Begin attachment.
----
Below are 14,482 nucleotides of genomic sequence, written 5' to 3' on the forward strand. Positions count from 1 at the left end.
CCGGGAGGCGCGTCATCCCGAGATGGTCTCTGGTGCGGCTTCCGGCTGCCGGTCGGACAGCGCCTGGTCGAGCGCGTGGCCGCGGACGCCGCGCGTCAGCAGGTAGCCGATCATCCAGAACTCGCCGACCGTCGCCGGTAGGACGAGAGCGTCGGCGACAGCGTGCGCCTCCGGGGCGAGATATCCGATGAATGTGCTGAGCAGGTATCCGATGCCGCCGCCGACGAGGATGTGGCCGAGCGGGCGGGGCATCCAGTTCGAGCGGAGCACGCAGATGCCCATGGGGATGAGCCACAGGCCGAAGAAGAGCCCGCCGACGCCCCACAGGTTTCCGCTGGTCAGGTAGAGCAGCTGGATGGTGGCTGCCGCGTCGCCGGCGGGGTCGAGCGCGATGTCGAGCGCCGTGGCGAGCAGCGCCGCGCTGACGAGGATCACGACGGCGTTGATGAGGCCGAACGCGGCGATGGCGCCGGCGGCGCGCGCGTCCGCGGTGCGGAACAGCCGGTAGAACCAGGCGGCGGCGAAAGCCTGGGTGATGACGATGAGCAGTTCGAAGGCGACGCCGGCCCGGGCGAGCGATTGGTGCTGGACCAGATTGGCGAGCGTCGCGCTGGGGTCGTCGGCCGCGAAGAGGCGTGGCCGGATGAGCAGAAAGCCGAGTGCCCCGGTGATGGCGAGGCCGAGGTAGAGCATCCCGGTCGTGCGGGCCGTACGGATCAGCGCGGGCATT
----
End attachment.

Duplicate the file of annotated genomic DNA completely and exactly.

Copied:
Below are 14,482 nucleotides of genomic sequence, written 5' to 3' on the forward strand. Positions count from 1 at the left end.
CCGGGAGGCGCGTCATCCCGAGATGGTCTCTGGTGCGGCTTCCGGCTGCCGGTCGGACAGCGCCTGGTCGAGCGCGTGGCCGCGGACGCCGCGCGTCAGCAGGTAGCCGATCATCCAGAACTCGCCGACCGTCGCCGGTAGGACGAGAGCGTCGGCGACAGCGTGCGCCTCCGGGGCGAGATATCCGATGAATGTGCTGAGCAGGTATCCGATGCCGCCGCCGACGAGGATGTGGCCGAGCGGGCGGGGCATCCAGTTCGAGCGGAGCACGCAGATGCCCATGGGGATGAGCCACAGGCCGAAGAAGAGCCCGCCGACGCCCCACAGGTTTCCGCTGGTCAGGTAGAGCAGCTGGATGGTGGCTGCCGCGTCGCCGGCGGGGTCGAGCGCGATGTCGAGCGCCGTGGCGAGCAGCGCCGCGCTGACGAGGATCACGACGGCGTTGATGAGGCCGAACGCGGCGATGGCGCCGGCGGCGCGCGCGTCCGCGGTGCGGAACAGCCGGTAGAACCAGGCGGCGGCGAAAGCCTGGGTGATGACGATGAGCAGTTCGAAGGCGACGCCGGCCCGGGCGAGCGATTGGTGCTGGACCAGATTGGCGAGCGTCGCGCTGGGGTCGTCGGCCGCGAAGAGGCGTGGCCGGATGAGCAGAAAGCCGAGTGCCCCGGTGATGGCGAGGCCGAGGTAGAGCATCCCGGTCGTGCGGGCCGTACGGATCAGCGCGGGCATT